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Rogers Communications Buying Shaw: What Should Shaw Investors Do?

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Shaw Communications (TSX:SJR.B)(NYSE:SJR) shareholders are faced with a tough decision. The telecom stock rocketed more than 40% yesterday on news that its bigger competitor, Rogers Communications (TSX:RCI.B)(NYSE:RCI) plans to buy it out.

The deal is valued at $26 billion, including the assumption of about $6 billion of debt. The two telecoms believe their marriage will be a win-win situation because they would be able to combine their resources to accelerate the 5G rollout in Canada.

Rogers believes synergies could exceed $1 billion annually within two years of closing the merger, and that the transaction will be significantly accretive to earnings and cash flow on a per-share basis as of the first year after closing.

Rogers also believes that the merger will allow it to reduce its payout ratio to less than 30% within two years of closing the merger. In comparison, its five-year payout ratio is about 54%. So, the merger is expected to greatly improve the safety of its dividend and perhaps allow it to get back onto the track of consistent dividend growth a few years down the road.

What should Shaw Communications shareholders do?

In the deal, Rogers plans to pay Shaw shareholders cold, hard cash of $40.50 per share. This is a substantial 69% premium to where the stock closed on Friday. However, Shaw stock only closed the day at $33.85 per share on Monday.

Why is Shaw stock not trading even close to $40? The reason is simple. The merger isn’t expected to complete until the first half of 2022. There’s still another year of waiting until then. And of course, anything can happen between now and then.

Shaw shareholders are faced with a tough decision. Should they hold the shares and wait for upside potential of close to 20% should the deal be completed in about a year? Or should they sell the shares after the +40% rally and move on to something else? If they choose to sell, they’ll need to look for another income investment that would replace Shaw’s reassuring monthly dividend.

Retail investors of Shaw shares might look to the Shaw family shares as a guide. The Shaw family is getting a stock-cash deal. About 60% of the Shaw family shares will be converted to Rogers Class B shares.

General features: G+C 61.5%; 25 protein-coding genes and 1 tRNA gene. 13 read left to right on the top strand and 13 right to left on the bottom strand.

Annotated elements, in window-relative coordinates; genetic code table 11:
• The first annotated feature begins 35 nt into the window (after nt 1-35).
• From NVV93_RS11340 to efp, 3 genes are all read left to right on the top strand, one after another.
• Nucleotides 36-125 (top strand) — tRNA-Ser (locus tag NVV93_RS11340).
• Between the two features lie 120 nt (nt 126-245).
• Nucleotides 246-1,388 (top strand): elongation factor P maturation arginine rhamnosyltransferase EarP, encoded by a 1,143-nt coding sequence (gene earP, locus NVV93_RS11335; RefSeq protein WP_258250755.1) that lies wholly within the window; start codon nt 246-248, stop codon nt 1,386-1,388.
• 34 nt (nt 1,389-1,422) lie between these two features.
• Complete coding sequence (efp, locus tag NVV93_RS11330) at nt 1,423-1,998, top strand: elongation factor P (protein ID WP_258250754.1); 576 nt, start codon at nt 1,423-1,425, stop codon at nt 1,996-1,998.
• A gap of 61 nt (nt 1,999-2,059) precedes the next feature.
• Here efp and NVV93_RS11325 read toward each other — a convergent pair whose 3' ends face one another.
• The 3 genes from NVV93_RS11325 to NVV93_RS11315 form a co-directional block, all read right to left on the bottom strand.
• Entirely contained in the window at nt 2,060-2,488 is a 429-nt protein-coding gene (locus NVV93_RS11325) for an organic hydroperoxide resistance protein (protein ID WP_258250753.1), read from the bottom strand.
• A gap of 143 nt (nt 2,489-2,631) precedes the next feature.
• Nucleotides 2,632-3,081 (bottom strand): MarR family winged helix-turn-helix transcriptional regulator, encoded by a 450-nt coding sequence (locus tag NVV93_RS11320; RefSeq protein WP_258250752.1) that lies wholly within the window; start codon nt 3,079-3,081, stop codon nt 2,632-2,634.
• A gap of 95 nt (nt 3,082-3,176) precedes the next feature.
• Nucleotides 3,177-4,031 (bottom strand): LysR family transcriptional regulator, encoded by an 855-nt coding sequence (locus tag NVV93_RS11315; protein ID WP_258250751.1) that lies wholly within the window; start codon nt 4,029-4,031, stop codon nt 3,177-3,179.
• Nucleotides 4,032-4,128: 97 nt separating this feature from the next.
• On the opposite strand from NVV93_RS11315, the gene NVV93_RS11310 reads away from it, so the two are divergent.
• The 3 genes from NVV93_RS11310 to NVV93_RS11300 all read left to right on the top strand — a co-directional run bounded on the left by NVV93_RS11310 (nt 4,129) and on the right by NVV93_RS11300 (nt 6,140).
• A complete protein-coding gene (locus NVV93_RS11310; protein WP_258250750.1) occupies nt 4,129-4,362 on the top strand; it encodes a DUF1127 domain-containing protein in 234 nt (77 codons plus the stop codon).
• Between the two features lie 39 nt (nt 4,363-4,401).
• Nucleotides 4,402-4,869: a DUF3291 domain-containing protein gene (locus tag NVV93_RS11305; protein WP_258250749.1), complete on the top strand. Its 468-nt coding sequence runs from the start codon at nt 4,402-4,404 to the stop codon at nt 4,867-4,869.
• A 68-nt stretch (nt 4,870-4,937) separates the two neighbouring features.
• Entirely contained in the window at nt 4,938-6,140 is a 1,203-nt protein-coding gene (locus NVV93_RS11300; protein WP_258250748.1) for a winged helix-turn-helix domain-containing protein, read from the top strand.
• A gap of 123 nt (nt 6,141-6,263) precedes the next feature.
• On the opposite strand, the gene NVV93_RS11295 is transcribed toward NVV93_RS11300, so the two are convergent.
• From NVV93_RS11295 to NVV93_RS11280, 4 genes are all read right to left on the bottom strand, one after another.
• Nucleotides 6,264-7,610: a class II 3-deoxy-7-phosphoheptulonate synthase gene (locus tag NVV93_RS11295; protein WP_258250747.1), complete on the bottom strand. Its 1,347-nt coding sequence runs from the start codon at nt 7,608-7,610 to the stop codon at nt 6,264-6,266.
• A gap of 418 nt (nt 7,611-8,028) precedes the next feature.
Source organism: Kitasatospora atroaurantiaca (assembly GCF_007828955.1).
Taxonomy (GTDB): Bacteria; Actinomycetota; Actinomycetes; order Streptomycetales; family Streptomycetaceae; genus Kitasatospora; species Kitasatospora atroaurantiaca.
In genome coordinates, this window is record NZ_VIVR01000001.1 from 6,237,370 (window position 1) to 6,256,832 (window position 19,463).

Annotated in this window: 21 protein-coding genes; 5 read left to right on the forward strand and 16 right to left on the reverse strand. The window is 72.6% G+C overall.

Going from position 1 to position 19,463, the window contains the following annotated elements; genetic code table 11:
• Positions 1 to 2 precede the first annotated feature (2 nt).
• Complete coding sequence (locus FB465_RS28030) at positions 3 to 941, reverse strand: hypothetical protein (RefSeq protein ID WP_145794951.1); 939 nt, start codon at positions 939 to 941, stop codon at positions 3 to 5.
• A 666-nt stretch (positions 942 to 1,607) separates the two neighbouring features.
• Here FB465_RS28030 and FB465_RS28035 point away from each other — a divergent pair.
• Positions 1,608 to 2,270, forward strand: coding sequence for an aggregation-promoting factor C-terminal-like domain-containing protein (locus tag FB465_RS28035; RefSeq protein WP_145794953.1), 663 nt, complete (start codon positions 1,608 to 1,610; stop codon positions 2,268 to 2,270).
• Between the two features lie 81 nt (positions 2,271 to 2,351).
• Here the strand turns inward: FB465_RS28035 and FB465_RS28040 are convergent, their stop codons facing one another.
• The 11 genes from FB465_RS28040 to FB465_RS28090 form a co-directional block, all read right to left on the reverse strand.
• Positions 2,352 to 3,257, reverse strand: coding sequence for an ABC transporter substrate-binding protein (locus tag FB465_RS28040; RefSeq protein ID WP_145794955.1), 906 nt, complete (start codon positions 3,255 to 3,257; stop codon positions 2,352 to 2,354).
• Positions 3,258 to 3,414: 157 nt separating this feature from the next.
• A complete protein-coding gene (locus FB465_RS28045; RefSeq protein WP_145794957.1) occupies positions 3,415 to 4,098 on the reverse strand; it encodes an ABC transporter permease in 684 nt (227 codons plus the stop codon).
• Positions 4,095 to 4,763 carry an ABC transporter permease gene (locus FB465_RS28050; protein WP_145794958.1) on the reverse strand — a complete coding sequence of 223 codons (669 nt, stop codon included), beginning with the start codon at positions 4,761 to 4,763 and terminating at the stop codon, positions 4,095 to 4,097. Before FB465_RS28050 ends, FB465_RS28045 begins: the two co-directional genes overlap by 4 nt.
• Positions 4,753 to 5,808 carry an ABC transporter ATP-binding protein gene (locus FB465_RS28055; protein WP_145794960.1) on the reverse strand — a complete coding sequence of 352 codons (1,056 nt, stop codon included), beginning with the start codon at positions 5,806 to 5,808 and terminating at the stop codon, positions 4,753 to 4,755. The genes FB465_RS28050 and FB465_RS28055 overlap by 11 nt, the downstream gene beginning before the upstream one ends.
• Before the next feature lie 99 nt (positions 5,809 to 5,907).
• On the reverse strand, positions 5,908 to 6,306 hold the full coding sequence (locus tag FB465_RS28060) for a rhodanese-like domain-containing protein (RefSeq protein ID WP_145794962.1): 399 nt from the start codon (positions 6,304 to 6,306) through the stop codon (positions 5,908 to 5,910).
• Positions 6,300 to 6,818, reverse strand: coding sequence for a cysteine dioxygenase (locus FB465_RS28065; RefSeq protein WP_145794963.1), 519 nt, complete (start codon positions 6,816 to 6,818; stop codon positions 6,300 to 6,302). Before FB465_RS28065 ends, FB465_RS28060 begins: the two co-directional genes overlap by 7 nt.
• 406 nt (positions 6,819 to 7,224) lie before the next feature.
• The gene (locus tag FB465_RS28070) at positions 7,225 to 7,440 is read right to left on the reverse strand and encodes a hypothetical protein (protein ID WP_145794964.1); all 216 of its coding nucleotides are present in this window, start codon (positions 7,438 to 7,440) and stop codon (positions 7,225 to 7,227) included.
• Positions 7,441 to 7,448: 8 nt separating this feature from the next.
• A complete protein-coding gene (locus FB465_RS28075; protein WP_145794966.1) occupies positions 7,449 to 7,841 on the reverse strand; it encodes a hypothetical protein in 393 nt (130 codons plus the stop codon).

Rogers stock only appreciated about 3% on the news. If the merger is as good as the companies think it is, then Rogers stock is not a bad option, as a replacement for Shaw in a diversified stock portfolio. The stock trades at a reasonable valuation and has long-term growth potential for those looking for stable growth and safe dividend income. Roger’s recent yield is 3.36%, and it pays a quarterly dividend.

The Rogers-Shaw merger is not a done deal yet

A number of approvals are required for the deal to happen. The biggest hurdles would probably come from Canadian regulators, including the Competition Bureau, the Ministry of Innovation, Science and Economic Development (ISED), and the Canadian Radio-television and Telecommunications Commission (CRTC).

There’s little overlap between the cable and internet operations of the two companies, which are in western and eastern Canada, respectively. Regulators are therefore more likely to give Rogers a hard time with regard to the combination of their wireless businesses. Some divestment might be needed for the deal to happen.

In summary

After the run-up, Shaw is fully valued for the near term and now yields 3.5%. Shaw shareholders need to decide whether they would take the risk to wait for the merger to potentially happen a year later for a roughly 20% upside or sell their stake in Shaw now and reallocate the capital elsewhere.

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This article represents the opinion of the writer, who may disagree with the “official” recommendation position of a Motley Fool premium service or advisor. We’re Motley! Questioning an investing thesis — even one of our own — helps us all think critically about investing and make decisions that help us become smarter, happier, and richer, so we sometimes publish articles that may not be in line with recommendations, rankings or other content.

Fool contributor Kay Ng has no position in any of the stocks mentioned. The Motley Fool recommends ROGERS COMMUNICATIONS INC. CL B NV.

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